BACKGROUND - Percutaneous radiofrequency ablation (RFA) has been widely accepted as an alternative to surgery for small hepatocellular carcinoma (HCC). In RFA, a portion of liver tissue surrounding tumour is also ablated to achieve a safety margin. The intrahepatic bile duct may be injured and result in chronic bile duct dilatation upstream of the injured site. However, the impact of such an injury on the overall prognosis has been unclear.
METHODS - Patients who showed bile duct dilatation following RFA were identified by a retrospective review of imaging studies. Each dilatation was classified as mild (limited to one hepatic subsegment) or severe (affecting two or more subsegments). The relation between the incidence of intrahepatic bile duct dilatation and HCC recurrence or survival was analysed using proportional hazard models.
RESULTS - Among 589 consecutive HCC patients treated with RFA, 70 (11.9%) and 21 (3.6%) patients showed mild and severe bile duct dilatation respectively. Patients with severe dilatation, but not those with mild dilatation, had lower survival and higher HCC recurrence than patients without dilatation. Severe dilatation, but not mild dilatation, was significantly associated with death [hazard ratio (HR) 2.17, P=0.035] and recurrence (HR 2.89, P<0.001).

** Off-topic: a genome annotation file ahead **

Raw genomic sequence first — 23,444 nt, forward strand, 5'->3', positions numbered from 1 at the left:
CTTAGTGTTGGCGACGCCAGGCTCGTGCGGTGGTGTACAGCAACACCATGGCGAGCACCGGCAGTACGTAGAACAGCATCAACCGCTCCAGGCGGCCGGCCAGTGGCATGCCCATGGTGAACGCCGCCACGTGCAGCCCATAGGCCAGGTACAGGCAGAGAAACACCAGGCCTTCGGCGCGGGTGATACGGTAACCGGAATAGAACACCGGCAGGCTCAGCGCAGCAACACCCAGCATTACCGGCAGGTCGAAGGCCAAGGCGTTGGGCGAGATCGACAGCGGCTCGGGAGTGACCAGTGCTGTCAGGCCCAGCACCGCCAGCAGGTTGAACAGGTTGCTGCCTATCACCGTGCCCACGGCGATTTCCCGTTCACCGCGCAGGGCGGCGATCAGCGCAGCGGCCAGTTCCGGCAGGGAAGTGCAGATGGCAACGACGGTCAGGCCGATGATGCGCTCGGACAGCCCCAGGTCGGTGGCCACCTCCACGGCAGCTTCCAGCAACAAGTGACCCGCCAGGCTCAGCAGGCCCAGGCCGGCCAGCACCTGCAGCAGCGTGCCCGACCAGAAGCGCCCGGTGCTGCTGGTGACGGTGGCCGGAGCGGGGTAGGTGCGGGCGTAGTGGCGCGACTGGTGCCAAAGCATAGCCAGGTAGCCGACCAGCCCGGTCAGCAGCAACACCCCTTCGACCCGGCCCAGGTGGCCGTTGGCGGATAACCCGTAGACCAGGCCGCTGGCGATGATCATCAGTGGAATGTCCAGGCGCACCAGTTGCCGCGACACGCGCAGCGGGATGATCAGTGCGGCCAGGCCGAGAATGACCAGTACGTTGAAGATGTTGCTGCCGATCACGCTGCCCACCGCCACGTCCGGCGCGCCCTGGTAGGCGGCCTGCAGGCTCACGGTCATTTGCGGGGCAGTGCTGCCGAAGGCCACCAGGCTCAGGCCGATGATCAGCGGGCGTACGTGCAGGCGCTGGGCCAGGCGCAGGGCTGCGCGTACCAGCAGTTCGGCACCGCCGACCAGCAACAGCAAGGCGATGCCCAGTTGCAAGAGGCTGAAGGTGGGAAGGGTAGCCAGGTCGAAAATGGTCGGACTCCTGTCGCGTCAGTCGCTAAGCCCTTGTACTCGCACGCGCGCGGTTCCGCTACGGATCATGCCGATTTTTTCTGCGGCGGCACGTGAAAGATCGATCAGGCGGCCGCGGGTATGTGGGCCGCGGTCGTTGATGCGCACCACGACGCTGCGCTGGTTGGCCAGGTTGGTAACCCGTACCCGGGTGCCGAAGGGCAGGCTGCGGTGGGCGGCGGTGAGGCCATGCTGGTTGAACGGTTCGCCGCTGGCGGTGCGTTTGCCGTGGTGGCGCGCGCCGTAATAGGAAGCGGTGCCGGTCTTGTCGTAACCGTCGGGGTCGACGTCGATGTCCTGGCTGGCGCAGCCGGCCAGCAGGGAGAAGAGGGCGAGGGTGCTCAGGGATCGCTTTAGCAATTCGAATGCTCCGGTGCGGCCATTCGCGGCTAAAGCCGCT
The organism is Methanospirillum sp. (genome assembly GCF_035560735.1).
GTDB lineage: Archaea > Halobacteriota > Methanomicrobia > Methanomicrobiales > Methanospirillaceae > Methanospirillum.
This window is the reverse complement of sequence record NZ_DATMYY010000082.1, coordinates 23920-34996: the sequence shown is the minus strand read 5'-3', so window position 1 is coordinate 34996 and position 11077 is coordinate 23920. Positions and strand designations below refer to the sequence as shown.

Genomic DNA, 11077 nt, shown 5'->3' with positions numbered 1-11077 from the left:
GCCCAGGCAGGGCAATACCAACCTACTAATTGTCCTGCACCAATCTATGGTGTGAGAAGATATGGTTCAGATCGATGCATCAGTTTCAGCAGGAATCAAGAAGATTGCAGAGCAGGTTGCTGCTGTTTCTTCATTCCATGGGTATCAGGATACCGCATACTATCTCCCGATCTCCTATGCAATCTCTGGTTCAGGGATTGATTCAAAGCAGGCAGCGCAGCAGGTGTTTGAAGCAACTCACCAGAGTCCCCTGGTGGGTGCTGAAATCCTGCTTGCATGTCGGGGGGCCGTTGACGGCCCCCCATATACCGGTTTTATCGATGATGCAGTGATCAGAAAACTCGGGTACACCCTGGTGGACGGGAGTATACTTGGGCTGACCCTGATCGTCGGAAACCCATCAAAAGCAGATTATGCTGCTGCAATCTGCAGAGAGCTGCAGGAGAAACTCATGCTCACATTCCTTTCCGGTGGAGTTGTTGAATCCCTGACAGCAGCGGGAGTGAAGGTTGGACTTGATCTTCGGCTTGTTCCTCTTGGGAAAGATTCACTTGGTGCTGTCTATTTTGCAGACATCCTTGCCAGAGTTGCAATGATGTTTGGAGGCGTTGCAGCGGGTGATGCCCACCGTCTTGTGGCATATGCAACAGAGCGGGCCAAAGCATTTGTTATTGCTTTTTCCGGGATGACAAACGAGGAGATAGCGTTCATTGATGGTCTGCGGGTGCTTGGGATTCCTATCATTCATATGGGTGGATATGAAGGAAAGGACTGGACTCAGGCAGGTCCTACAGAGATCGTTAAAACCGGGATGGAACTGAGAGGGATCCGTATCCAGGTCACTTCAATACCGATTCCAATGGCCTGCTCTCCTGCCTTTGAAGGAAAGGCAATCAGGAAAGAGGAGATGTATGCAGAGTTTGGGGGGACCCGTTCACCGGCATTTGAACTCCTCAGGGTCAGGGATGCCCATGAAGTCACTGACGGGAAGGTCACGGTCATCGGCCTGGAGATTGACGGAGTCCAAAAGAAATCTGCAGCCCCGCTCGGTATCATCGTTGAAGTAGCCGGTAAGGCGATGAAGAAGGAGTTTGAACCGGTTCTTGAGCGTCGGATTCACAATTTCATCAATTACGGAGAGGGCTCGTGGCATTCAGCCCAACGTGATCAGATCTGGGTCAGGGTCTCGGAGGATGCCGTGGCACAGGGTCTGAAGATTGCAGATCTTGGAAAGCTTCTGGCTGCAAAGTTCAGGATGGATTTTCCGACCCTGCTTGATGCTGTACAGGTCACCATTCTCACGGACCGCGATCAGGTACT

CONCLUSION - Whereas mild bile duct dilatation after RFA is clinically negligible, bile duct dilatation affecting two or more subsegments should be regarded as a complication that may affect the prognosis and should be observed carefully.
© 2010 John Wiley & Sons A/S.